Introduction: Make a Lined Dog Jacket From Recycled Denim and a Scarf for Free! (or Nearly)
As a guy, I've made fun of dogs wearing clothes for years. Now, as a guy with a cool dog (boxer) I have found myself with the need for dog clothes. When the weather gets freezing cold and your dog has very little hair, you have to take action or you start getting puddles in the apartment! I had an old pair of jeans with a knee torn out. I had an old fleece scarf that I never wear anymore. A little measuring and sketching and I was ready to get started. I had fun making Dottie's jacket and hope that you have fun as well. The jacket I wound up with is customized just for Dottie's size. I even thought it was clever to add one of the back pockets to the side of her jacket. (for treats?) I'll give you the steps that I followed and urge you to be creative and give it a try yourself!!
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Step 1: Materials
Grab some old clothes... a pair of jeans and a fleece scarf is what I used. If you want to use a flannel shirt or sweatshirt, no problem. I suggest something for the outer shell that's durable such as denim or another heavy cotton. For the lining, anything you would use to stay warm can be used for your puppy. I also used a sewing machine but you can pretty easily sew by hand if you don't have a machine or just prefer to do so. I picked up some "industrial strength" Velcro at a local department store. A piece of chalk will also come in handy... I'll cover that in another step. A pair of scissors and a measuring tape and you'll be ready to go!
Step 2: Sketch a Plan! Measure Your Pooch...
Most dog clothes are a pretty simple plan. Pretty much imagine a blanket with a hole in the front to put the head through and something to fasten around the stomach or chest. I didn't have a cloth tape to measure my dog so I used a string to measure and held it to a tape measure I had open on a table to get the lengths. Measure around the neck below where the collar usually sits and make sure you allow room for the dog's head to fit through. Remember it's always easier to trim off a little more than scrap it and start over if it's too small. If you want to add a fastener at the front, you can do that as well. You want to give enough room so that your dog can moved comfortably to play or "other" activities he or she may do outside.
Step 3: Cut Pieces
Remember when you are cutting your pieces to allow for seams. I gave myself an extra 1/4 " for every seam I was going to put in. This is not the step that I added the Velcro... it will come later. I just added the image to show how I saw the jacket coming together. For piece A, I used the front of a jeans leg with the knee of the jeans toward the lower back of the dog. This gave a little extra give in an area that the dog usually bends while running and playing. I also didn't have any pattern paper so I used a piece of chalk to make rough sketches on the denim. This allowed me to see where the cuts should be without having to do multiple trimmings or cut too short on a piece. If you want to use a Velcro closure on the front as well as the bottom, add enough length to make an overlap and remember your seam allowance!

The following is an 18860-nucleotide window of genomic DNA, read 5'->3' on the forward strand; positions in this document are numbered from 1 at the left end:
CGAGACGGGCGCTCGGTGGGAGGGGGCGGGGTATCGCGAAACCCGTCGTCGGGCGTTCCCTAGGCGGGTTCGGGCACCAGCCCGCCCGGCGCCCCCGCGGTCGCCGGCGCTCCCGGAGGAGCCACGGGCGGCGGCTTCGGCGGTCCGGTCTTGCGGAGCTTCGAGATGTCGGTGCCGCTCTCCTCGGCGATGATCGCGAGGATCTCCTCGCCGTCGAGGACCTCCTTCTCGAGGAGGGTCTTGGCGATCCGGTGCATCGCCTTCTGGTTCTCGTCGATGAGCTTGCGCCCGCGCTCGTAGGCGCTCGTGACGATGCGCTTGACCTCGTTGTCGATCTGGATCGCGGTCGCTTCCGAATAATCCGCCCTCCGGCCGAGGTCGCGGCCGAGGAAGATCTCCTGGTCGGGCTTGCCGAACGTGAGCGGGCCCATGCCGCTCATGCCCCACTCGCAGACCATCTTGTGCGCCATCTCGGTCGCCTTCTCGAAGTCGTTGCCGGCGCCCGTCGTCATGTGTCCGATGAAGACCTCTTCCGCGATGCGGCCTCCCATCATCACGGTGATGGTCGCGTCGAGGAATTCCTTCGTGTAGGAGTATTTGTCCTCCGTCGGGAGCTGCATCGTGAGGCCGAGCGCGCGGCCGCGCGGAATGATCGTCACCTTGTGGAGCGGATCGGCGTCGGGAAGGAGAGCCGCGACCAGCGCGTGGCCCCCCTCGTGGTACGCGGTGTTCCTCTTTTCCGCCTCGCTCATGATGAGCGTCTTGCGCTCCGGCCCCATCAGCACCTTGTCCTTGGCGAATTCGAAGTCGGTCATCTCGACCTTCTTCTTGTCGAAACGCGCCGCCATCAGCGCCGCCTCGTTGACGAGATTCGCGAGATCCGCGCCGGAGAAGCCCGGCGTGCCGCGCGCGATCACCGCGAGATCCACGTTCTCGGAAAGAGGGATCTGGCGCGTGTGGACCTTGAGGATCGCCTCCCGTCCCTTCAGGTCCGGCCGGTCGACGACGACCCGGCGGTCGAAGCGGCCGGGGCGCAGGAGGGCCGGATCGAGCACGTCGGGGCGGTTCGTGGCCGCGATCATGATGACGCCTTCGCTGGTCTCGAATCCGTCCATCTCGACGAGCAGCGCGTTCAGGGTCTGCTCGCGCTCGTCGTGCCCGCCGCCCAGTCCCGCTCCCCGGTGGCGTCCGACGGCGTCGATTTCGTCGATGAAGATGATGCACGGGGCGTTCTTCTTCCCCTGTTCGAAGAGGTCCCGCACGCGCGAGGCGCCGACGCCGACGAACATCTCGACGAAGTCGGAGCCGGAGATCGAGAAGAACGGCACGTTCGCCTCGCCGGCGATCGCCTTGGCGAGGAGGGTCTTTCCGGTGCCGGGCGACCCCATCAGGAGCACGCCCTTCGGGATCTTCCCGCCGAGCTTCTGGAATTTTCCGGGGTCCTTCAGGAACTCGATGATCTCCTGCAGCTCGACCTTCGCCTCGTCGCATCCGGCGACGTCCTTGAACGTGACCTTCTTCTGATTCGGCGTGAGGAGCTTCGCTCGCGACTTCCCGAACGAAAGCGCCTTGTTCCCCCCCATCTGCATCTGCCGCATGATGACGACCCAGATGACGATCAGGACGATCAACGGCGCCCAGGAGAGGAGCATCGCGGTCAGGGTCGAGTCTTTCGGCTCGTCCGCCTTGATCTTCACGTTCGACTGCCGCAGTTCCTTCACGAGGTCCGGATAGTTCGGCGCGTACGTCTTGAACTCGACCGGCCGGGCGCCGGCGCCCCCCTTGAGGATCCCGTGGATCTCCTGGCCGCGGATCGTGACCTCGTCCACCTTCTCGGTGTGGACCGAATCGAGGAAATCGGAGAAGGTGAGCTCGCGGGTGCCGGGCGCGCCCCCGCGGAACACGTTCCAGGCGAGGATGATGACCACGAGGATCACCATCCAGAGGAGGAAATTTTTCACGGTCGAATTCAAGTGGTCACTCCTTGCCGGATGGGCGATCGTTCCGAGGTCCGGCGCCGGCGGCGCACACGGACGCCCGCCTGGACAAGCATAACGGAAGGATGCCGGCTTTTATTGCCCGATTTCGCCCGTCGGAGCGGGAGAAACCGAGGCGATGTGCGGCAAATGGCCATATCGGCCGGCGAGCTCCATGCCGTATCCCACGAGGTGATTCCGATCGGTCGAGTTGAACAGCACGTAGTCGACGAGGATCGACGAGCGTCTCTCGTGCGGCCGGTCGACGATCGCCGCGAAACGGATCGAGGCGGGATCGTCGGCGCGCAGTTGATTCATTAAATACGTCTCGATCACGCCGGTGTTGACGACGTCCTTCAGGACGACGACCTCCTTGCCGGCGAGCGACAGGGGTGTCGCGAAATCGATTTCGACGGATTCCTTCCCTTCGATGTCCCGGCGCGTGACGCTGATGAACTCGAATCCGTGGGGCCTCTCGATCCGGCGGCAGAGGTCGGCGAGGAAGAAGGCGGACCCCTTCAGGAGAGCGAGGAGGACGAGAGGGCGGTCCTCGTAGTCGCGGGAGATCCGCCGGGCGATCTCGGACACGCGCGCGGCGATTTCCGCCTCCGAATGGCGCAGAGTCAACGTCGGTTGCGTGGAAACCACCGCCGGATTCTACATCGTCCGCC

Step 4: Putting the Pieces Together
This is where it really gets fun! You can see that my jacket came out a bit different from the original sketch. I decided to add a back pocket from the jeans to the side panel of the jacket. For piece A, I used the front of a jeans leg. The other pieces I cut from the back of my jeans. The back of jeans tend to have slightly larger pieces than the front. Like working a puzzle, you can put the pieces together in a way that you can make a good fit for your dog. Once I had the shell (denim) pieced together, I tried it on the dog to make sure I was going to get a good fit with the finished project.
Step 5: And the Lining Goes In...
I took a wide fleece scarf and cut it in half. This gave me two pieces that I could sew together to make a solid piece wide enough to cover the inside of the jacket. By cutting it just smaller than the denim shell, I was able to roll the edges over and pin them. As I sewed around the edge of the entire jacket, I removed the pins. By cutting a small V in areas that had sharper curves, I was able to get the denim to lay down over the fleece lining. It looks a little rough but I was going for function more than fashion. Someone with better skills than myself would be able to finish the edges and make a more attractive item.
Step 6: Adding Velcro Fastener
By adding the Velcro going horizontal on one side and vertical on the other side this gives you maximum grip with easier fastening. This also gives you a little room for error. When you attach your velcro, remember to sew around the edge and then back and forth across the middle to give you the most stability.
Step 7: Wear and Enjoy!
A couple of quick tips... if your dog has never worn any items of clothing, this will take an adjustment period. I don't advise you to feel you can stick the clothes on the dog and hit the street. It took some time for Dottie to get accustomed to wearing her jacket. Once she realized she stayed warm when she wears it... she gets excited when I get it out because she knows it's time to go outside and play! By letting her wear it for a few short periods of time and then a couple of short walks, she got used to the jacket. Enjoy the cold weather with your dog and please share pictures or stories with me!
Participated in the
Sew Warm Contest